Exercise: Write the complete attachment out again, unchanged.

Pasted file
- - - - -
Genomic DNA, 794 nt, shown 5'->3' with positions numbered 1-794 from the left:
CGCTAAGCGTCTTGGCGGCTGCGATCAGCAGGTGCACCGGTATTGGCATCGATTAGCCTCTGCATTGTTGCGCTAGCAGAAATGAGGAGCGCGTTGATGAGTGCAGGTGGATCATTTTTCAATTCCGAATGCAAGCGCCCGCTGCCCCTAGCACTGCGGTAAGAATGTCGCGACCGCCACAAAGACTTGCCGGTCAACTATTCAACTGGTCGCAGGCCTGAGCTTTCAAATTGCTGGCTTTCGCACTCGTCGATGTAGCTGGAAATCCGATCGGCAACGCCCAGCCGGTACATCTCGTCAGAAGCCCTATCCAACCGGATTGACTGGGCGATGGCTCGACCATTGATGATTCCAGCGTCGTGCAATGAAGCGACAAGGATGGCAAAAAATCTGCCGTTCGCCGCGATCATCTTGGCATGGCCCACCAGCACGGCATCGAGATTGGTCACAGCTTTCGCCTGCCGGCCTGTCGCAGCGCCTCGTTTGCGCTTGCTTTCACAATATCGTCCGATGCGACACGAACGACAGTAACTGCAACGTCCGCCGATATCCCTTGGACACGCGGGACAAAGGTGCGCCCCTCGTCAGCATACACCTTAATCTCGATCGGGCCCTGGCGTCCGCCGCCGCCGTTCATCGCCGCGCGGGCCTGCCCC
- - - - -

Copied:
Genomic DNA, 794 nt, shown 5'->3' with positions numbered 1-794 from the left:
CGCTAAGCGTCTTGGCGGCTGCGATCAGCAGGTGCACCGGTATTGGCATCGATTAGCCTCTGCATTGTTGCGCTAGCAGAAATGAGGAGCGCGTTGATGAGTGCAGGTGGATCATTTTTCAATTCCGAATGCAAGCGCCCGCTGCCCCTAGCACTGCGGTAAGAATGTCGCGACCGCCACAAAGACTTGCCGGTCAACTATTCAACTGGTCGCAGGCCTGAGCTTTCAAATTGCTGGCTTTCGCACTCGTCGATGTAGCTGGAAATCCGATCGGCAACGCCCAGCCGGTACATCTCGTCAGAAGCCCTATCCAACCGGATTGACTGGGCGATGGCTCGACCATTGATGATTCCAGCGTCGTGCAATGAAGCGACAAGGATGGCAAAAAATCTGCCGTTCGCCGCGATCATCTTGGCATGGCCCACCAGCACGGCATCGAGATTGGTCACAGCTTTCGCCTGCCGGCCTGTCGCAGCGCCTCGTTTGCGCTTGCTTTCACAATATCGTCCGATGCGACACGAACGACAGTAACTGCAACGTCCGCCGATATCCCTTGGACACGCGGGACAAAGGTGCGCCCCTCGTCAGCATACACCTTAATCTCGATCGGGCCCTGGCGTCCGCCGCCGCCGTTCATCGCCGCGCGGGCCTGCCCC